The Shakespeare Conference: SHK 12.0632  Friday, 16 March 2001

From:           Graham Bradshaw <This email address is being protected from spambots. You need JavaScript enabled to view it.>
Date:           Friday, 16 Mar 2001 02:38:23 +0900
Subject: 12.0617 Re: Rhetoric Question
Comment:        Re: SHK 12.0617 Re: Rhetoric Question

>My remaining question: Is there some cant or slang meaning to "making
>time"? Back in the 50's and 60's, "making" was a cant term for "having
>sex with" with an implication of seduction. Is this another rhetorical
>device, wherein "time" is swapped for "girls" or some such? I dislike
>calling it metonymy, but I am shamefully weak on the subject of
>rhetorical terms and don't know another.

Don's nice question reminds me of the observation by the great Marx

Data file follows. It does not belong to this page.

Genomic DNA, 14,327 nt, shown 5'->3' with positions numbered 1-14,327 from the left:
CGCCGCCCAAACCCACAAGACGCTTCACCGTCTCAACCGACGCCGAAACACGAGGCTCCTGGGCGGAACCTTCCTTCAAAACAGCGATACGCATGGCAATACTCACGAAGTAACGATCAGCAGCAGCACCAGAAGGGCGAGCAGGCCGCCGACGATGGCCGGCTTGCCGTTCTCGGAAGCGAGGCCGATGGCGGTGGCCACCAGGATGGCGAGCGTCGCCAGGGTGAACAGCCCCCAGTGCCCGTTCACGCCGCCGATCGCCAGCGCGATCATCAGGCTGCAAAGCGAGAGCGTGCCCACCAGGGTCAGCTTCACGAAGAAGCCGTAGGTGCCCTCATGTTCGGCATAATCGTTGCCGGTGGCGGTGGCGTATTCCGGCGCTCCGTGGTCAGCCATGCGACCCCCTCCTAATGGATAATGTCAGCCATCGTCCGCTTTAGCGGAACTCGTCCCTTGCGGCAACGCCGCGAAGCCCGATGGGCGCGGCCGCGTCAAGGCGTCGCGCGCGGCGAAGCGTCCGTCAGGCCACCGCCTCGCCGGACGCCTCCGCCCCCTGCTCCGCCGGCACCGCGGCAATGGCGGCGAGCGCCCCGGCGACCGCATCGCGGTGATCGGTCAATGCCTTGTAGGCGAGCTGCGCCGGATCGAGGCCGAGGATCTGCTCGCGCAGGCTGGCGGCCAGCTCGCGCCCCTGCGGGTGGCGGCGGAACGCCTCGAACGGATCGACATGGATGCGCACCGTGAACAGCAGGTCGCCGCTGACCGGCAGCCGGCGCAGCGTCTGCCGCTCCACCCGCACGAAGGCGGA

(i.e. Groucho, not Karl or Chico, etc.) that "The trouble with happiness
is, it can't buy money." Compare the opening paragraphs of "Mansfield
Park" (satirizing those who marry for money, not love) with that novel's
later version of family life (=death, for Austen) in Portsmouth, after a
marriage for love, not money: just what should count, as the earned, or
unearned, irony? (Or, in SHAKSPERian terms, who is the Merchant of
Venice, the Christian or the Jew?)

The idea, or rather metaphor, of spending, or alternatively wasting,
time is interesting in itself, because the metaphor certainly isn't
trans-cultural and may be distinctively Western: it only makes sense
when time is regarded as a commodity, that can then be spent, or wasted.
Time "is" or "as" money, etc. As Peter de Vries observed, long ago, we
speak of passing time, but it passes without us. Yet we (Westerners)
also speak of "making" time, money, love, war, or "sense". I suspect
that to pursue such metaphorical chain reactions would involve
abandoning older (Jakobson to Lodge) distinctions between metaphor and
metonymy, and listening to what cognitive linguists like Mark Turner
have to say.  But, and this is a real snag for Eng.Litters, any such
effort would involve real, rather than wishful (or "cant or slang")
thinking? Brrr!!

Subscribe to Our Feeds


Make a Gift to SHAKSPER

Consider making a gift to support SHAKSPER.